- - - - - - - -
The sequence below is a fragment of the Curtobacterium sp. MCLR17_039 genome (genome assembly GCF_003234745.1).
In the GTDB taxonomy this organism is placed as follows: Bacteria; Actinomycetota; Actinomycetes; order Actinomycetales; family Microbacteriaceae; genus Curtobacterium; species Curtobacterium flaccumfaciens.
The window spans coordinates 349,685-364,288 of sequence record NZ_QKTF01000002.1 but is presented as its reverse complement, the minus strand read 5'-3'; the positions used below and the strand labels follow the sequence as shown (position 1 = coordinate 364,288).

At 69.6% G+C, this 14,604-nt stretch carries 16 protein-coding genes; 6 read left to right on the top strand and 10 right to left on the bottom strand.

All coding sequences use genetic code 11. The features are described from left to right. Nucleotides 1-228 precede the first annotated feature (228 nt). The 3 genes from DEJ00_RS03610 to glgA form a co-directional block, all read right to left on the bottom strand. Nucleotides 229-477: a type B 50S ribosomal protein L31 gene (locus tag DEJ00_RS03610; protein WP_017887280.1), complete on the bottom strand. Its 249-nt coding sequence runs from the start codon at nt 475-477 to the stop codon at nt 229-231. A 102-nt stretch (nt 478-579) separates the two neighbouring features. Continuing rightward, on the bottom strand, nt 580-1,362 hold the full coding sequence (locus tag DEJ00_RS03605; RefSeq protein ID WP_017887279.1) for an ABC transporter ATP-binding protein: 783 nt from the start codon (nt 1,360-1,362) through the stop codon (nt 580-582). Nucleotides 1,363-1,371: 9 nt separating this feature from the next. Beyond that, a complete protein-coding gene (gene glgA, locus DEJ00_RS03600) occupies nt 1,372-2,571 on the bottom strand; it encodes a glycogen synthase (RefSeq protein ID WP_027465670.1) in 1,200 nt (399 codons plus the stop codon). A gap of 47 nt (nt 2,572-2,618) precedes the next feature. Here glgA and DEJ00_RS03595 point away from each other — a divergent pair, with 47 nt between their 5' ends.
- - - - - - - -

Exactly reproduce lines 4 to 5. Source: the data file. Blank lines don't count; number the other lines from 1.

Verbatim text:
At 69.6% G+C, this 14,604-nt stretch carries 16 protein-coding genes; 6 read left to right on the top strand and 10 right to left on the bottom strand.

All coding sequences use genetic code 11. The features are described from left to right. Nucleotides 1-228 precede the first annotated feature (228 nt). The 3 genes from DEJ00_RS03610 to glgA form a co-directional block, all read right to left on the bottom strand. Nucleotides 229-477: a type B 50S ribosomal protein L31 gene (locus tag DEJ00_RS03610; protein WP_017887280.1), complete on the bottom strand. Its 249-nt coding sequence runs from the start codon at nt 475-477 to the stop codon at nt 229-231. A 102-nt stretch (nt 478-579) separates the two neighbouring features. Continuing rightward, on the bottom strand, nt 580-1,362 hold the full coding sequence (locus tag DEJ00_RS03605; RefSeq protein ID WP_017887279.1) for an ABC transporter ATP-binding protein: 783 nt from the start codon (nt 1,360-1,362) through the stop codon (nt 580-582). Nucleotides 1,363-1,371: 9 nt separating this feature from the next. Beyond that, a complete protein-coding gene (gene glgA, locus DEJ00_RS03600) occupies nt 1,372-2,571 on the bottom strand; it encodes a glycogen synthase (RefSeq protein ID WP_027465670.1) in 1,200 nt (399 codons plus the stop codon). A gap of 47 nt (nt 2,572-2,618) precedes the next feature. Here glgA and DEJ00_RS03595 point away from each other — a divergent pair, with 47 nt between their 5' ends.